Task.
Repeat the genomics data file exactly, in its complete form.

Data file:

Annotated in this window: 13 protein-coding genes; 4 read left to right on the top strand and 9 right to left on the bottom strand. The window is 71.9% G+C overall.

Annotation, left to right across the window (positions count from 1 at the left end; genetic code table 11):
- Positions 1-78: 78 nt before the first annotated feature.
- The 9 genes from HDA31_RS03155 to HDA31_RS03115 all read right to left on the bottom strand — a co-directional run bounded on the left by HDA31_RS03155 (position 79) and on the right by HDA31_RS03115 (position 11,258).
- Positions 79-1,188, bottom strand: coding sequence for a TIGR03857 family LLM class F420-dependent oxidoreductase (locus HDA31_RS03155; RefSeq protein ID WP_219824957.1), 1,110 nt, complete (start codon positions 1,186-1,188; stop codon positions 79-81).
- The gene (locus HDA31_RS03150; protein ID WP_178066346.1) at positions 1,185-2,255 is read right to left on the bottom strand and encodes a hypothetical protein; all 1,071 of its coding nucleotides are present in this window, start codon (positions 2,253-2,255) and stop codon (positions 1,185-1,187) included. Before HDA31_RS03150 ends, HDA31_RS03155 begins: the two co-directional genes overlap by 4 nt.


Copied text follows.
Annotated in this window: 13 protein-coding genes; 4 read left to right on the top strand and 9 right to left on the bottom strand. The window is 71.9% G+C overall.

Annotation, left to right across the window (positions count from 1 at the left end; genetic code table 11):
- Positions 1-78: 78 nt before the first annotated feature.
- The 9 genes from HDA31_RS03155 to HDA31_RS03115 all read right to left on the bottom strand — a co-directional run bounded on the left by HDA31_RS03155 (position 79) and on the right by HDA31_RS03115 (position 11,258).
- Positions 79-1,188, bottom strand: coding sequence for a TIGR03857 family LLM class F420-dependent oxidoreductase (locus HDA31_RS03155; RefSeq protein ID WP_219824957.1), 1,110 nt, complete (start codon positions 1,186-1,188; stop codon positions 79-81).
- The gene (locus HDA31_RS03150; protein ID WP_178066346.1) at positions 1,185-2,255 is read right to left on the bottom strand and encodes a hypothetical protein; all 1,071 of its coding nucleotides are present in this window, start codon (positions 2,253-2,255) and stop codon (positions 1,185-1,187) included. Before HDA31_RS03150 ends, HDA31_RS03155 begins: the two co-directional genes overlap by 4 nt.